Psalm 78:1-8

Give ear, O my people, to my teaching;
    incline your ears to the words of my mouth!
I will open my mouth in a parable;
    I will utter dark sayings from of old,
things that we have heard and known,
    that our fathers have told us.
We will not hide them from their children,
    but tell to the coming generation
the glorious deeds of the Lord, and his might,
    and the wonders that he has done.
He established a testimony in Jacob
    and appointed a law in Israel,
which he commanded our fathers
    to teach to their children,
that the next generation might know them,
    the children yet unborn,
and arise and tell them to their children,
so that they should set their hope in God
and not forget the works of God,
    but keep his commandments;
and that they should not be like their fathers,
    a stubborn and rebellious generation,
a generation whose heart was not steadfast,
    whose spirit was not faithful to God.

Did your dad tell you some extraordinary stories as you were growing up?  Some stories can be legendary. Stories like how dad had to walk 2 miles to school through 10’ deep snow drifts, against the wind both to and from school. Well, Psalm 78:1-8 reminds us how important it is for us as parents (and grandparents) to tell our children where we have come from and where we have been.  

The first three verses of this passage remind us that the primary tool we use to pass on transformational truth is our mouth. Jesus was certainly a masterful user of words and as verse 2 prophesies, he often told meaningful stories called parables to bring the words to life. It would help us to follow His example and use our words, coupled with stories to transmit truth to the next generation.

The core of this passage in verses 4-6 is a challenge to pass on to the next generation, the knowledge of who God is and what He has done. Not just fantastic stories that entertain but, specifically, the “praiseworthy deeds that He has done, the power and the wonders he has done”. What has God done in your life? Have you given testimony of how God in His mercy has moved you from darkness to light?  “We will not hide them from our children” reminds me of the children’s song that says, “hide it under a bushel?, NO, I’m going to let it shine”  Think of how cruel it will be to purchase a gift for your children but then hide it in a place where they’ll never find it.  Let’s give God glory by proclaiming who He is through the meaningful stories of our lives in order to shine truth into our young ones.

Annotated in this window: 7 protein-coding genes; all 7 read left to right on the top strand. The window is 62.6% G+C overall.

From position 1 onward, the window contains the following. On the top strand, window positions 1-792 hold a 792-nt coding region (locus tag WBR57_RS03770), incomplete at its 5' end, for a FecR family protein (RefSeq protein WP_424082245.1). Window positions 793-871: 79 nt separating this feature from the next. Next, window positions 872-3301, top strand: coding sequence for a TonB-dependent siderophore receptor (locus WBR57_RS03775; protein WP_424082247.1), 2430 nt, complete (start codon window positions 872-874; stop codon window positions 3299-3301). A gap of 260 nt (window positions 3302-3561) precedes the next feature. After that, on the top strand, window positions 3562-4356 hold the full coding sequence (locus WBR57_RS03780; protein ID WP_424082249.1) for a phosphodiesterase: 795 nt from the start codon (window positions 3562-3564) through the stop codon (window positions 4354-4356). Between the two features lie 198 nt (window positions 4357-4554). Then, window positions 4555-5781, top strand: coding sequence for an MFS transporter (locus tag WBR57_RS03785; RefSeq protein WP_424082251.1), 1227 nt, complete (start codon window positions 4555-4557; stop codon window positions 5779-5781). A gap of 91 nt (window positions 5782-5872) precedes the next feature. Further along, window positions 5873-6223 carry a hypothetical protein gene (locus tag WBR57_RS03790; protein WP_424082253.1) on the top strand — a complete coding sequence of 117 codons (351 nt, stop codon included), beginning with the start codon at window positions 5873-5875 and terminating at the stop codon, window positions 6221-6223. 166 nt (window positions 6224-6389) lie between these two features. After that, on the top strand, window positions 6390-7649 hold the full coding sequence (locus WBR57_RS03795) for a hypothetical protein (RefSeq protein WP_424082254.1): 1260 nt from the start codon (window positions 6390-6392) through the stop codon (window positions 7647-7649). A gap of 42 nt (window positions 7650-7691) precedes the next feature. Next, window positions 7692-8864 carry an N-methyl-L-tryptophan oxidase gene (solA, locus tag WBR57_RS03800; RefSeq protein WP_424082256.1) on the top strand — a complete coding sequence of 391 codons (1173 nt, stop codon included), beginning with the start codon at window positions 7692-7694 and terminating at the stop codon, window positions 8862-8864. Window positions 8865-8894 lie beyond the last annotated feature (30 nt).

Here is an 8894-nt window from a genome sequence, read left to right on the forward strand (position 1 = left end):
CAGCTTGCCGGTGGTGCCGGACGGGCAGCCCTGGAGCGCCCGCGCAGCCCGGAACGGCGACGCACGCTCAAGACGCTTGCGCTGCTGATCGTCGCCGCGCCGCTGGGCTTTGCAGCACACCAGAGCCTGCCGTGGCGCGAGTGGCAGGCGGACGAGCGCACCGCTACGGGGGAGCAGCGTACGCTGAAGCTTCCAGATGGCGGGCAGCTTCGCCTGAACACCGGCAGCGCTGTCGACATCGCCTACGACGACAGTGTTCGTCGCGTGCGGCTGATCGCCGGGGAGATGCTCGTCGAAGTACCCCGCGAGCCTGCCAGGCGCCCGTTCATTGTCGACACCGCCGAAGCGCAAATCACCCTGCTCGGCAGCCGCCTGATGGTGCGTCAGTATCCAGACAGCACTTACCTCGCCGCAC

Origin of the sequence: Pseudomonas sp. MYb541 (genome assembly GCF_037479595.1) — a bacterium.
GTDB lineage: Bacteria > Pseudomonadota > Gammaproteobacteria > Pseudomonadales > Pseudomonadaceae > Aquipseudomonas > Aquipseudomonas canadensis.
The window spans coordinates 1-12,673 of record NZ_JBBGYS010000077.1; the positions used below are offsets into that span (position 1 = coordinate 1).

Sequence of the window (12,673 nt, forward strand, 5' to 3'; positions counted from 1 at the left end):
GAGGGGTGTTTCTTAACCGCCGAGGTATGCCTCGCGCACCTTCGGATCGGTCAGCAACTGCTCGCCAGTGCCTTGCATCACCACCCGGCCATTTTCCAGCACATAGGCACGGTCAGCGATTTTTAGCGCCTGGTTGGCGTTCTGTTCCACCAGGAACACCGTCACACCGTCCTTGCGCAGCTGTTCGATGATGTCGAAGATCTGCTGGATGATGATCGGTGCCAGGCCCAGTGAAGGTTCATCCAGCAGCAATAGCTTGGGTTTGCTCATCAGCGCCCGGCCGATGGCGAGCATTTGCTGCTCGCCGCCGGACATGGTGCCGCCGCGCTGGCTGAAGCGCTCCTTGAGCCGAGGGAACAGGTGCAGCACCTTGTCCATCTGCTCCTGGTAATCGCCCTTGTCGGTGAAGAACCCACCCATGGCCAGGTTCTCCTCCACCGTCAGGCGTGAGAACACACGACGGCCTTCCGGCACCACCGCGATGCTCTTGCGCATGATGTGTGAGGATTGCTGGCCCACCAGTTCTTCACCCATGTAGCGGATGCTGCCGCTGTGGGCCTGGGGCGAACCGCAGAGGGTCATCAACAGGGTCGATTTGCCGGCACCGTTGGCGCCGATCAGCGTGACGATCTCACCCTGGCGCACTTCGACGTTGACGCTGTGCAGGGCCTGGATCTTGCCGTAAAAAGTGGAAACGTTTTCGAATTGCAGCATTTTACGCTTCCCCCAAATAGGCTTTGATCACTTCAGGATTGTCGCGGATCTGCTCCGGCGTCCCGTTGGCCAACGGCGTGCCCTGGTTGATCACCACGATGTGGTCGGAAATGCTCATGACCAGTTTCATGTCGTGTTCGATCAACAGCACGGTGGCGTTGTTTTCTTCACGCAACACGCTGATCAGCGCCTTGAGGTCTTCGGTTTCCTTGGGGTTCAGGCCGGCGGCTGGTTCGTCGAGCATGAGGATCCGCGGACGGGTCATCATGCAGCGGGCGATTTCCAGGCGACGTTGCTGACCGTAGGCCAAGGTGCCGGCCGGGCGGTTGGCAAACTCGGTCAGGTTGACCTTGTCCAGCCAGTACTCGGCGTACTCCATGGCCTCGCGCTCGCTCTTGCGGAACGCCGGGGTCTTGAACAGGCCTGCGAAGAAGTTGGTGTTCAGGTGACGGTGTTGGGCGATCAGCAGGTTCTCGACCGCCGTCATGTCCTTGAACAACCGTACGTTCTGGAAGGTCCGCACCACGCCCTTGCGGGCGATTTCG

Finally, verses 7 and 8 remind us that there is an ultimate purpose in opening our mouth to share transformational truth to those that come behind us.  These verses could be summarized in the lyrics of the song “Find us Faithful” by Steve Green. 

And we pray, “May all who come behind us find us faithful, may the fire of our devotion light their way, may the footprints that we leave, lead them to believe and the lives we lead inspire them to obey.”  Lord, May the stories of our life lead our next generation to place their trust in Jesus. Amen. 

– Gary Schoenwald

Psalm 77

But then I recall all you have done, O Lord; I remember your wonderful deeds of long ago . . . By your strong arm, you redeemed your people . . . You led your people like a flock of sheep.

Oh, how quickly we forget. One minute we are singing Sunday morning praises with all of our heart, soul, mind, and strength. And the next, we wonder if God is still with us. I wish it didn’t happen that way. But I am coming to realize that godliness isn’t so much that we never forget. It’s that our faith inclines our hearts and minds to always remember.

It’s why I love Asaph. He doesn’t get a lot of airtime, getting overshadowed by David, the Shepherd King, Goliath-killing, “man after God’s own heart” kind of Psalmist.  Asaph had a very important role among God’s people, though. He was chief among the Levite musicians. In other words, the leader of the temple worship team. Now, someone like this would surely always have nothing but confident praise on his lips, right? Well, not exactly. Asaph was no walking Christian bumper sticker, always “climbing up sunshine mountain,” as we used to sing in Sunday School. Oh, he loves the Lord with all of his heart. But he’s a real guy, 100% human, a red-blooded Psalmist. He’s my kind of guy, a man of passion. When he struggles, he goes as deep as the valley will let him. And when he trusts and praises, he does it at mountaintop levels. Some of you know exactly what I am talking about.And from Psalm 73-83, he lays his heart out on the pages, for better or for worse…a lot like my prayer journal (which I am thankful is not available to the public, like Asaph’s is).